My favorite quote from this issue: “I’m not here by apology. I’m here by choice.”

Alex Reneman of Mountain Leverage in Grafton is a great example of an entrepreneur who is not only making a difference in his community, but is doing so through work that extends beyond our state lines. That seems to be a theme through this issue. From Alex’s inspirational story (page 68) to Allegheny Restoration’s significant work nationally (page 72) to Gat Creek’s (page 80) astonishing transformation of a traditional manufacturing model that now exports to 28 countries around the world, West Virginia companies are growing, employing more people, and making a difference.

I’ve thought a lot about his comment, “I’m not here by apology.” I don’t know about you, but I agree with Alex, and I think it is high time West Virginians stopped apologizing. We are more than a ranking, and we are more than a stereotype.

Two years ago, we created a campaign called The Struggle to Stay. Our mission was to identify the issues that cause people to leave the state so that we could better understand how to solve the problem. It wasn’t to create a platform for complainers—its purpose was to give those who were feeling disenfranchised a platform for their frustration, so as a state we’d have direction for change. I called Scott Finn at West Virginia Public Broadcasting from the front porch of my home one evening and told him about the concept. Public Broadcasting ended up joining us as we launched a social media campaign that quickly went viral. They even ended up securing a grant to further pursue the idea with a regular segment titled “The Struggle to Stay.” Clearly, we touched a nerve.

Why do some struggle? After all was said and done, there were three issues that were most prevalent—lack of good-paying job opportunities, lack of progressive leadership and vision, and lack of diversity. But one resounding statement that we heard over and over was, “I want to remain, but ….”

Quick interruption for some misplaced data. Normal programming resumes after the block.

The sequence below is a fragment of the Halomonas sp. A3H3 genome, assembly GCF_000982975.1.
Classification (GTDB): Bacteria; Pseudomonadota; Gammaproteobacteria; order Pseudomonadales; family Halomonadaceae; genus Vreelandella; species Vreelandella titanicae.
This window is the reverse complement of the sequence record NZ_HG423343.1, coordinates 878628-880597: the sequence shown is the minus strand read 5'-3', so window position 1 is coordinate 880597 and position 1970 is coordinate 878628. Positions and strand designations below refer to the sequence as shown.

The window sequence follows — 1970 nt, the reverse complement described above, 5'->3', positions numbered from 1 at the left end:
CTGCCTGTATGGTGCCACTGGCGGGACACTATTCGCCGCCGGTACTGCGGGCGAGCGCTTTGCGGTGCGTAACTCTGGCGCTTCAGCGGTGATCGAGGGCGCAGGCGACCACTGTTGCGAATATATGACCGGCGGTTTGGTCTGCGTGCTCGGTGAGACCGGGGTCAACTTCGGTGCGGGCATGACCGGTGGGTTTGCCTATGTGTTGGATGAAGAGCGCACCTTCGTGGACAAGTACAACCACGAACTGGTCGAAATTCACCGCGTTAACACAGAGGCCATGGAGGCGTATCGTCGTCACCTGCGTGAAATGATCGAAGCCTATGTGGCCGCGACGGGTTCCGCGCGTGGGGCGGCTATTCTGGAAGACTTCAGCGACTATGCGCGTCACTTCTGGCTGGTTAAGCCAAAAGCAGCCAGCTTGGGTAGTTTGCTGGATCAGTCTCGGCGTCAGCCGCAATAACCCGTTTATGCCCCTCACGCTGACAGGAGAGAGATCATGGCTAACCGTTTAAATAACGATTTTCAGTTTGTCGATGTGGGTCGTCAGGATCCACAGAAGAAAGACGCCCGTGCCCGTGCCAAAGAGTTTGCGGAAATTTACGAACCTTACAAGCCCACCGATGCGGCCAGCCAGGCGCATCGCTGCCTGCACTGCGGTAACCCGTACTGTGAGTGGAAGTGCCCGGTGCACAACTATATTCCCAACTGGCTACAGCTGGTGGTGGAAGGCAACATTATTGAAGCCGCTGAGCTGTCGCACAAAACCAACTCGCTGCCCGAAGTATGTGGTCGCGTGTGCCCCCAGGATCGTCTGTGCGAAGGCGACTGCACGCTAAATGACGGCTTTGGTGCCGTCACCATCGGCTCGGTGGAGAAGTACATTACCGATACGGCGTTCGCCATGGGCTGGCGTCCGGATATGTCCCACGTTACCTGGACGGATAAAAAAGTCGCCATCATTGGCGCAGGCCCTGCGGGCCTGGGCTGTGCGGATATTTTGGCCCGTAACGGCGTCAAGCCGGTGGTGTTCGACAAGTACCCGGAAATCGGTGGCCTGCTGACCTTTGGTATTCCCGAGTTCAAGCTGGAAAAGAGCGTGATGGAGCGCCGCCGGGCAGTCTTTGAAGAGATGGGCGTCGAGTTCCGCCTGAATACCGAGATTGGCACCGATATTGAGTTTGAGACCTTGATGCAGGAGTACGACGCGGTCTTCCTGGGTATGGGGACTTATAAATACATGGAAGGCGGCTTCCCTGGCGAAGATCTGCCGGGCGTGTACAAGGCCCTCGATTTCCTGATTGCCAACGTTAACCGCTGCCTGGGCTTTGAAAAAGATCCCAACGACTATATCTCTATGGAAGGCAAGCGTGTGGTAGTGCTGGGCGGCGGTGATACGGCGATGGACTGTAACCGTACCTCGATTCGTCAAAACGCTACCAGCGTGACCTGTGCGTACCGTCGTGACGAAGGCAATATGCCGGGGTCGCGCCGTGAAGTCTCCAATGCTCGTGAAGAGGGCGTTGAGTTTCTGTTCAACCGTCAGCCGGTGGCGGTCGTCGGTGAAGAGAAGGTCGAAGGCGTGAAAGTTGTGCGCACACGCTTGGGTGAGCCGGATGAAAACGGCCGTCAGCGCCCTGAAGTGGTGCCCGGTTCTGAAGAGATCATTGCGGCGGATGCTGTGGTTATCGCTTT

So in response, we are launching part two—and this campaign is called Reasons to Remain.

What are the reasons to remain in West Virginia? We want you to share your thoughts. And yes, I might just summon my Southern Baptist upbringing and deliver a sermon—and you can, too. Need inspiration? Look no further than this magazine. Every story highlights reasons. Look at what’s happening in the tiny town of Capon Bridge (page 90). Or what Gat Caperton has built in Berkeley Springs. Or what Allegheny Restoration and Builders has done over the last 30 years—restore not just many of West Virginia’s important structures, but also some of the country’s most significant historic places. Or why folks like Greg and Amy Byrne bought a farm outside Shepherdstown to breed hogs.

Despite negative national press, we are doing some things right. As a Clay County native, I am thrilled with Clay’s school system’s efforts to give every child some form of entrepreneurial education. Read about the EntreEd program and its successes on page 57. I can’t help but think that I, as a child, would have been greatly served by this program. Maybe my tadpole-selling and rock-painting ventures would have taken off.

It is time to change our attitudes. Instead of focusing on the negative, let’s look at all the wonderful aspects of living and working in West Virginia. Let’s focus on what we are doing right. Learn from that. Lift those up who are making our state better each day. Reward local businesses and help them grow.

And in case you are wondering, my second favorite quote from Alex is: “You might walk in here and think, man, these are a bunch of hillbilly hippies, sitting around the fire singing ‘Kumbaya’, talking about love. And that’s true. But when the battle starts, look out. You don’t want to be on the other side ….”

Preach it, brother.

written by NIKKI BOWMAN

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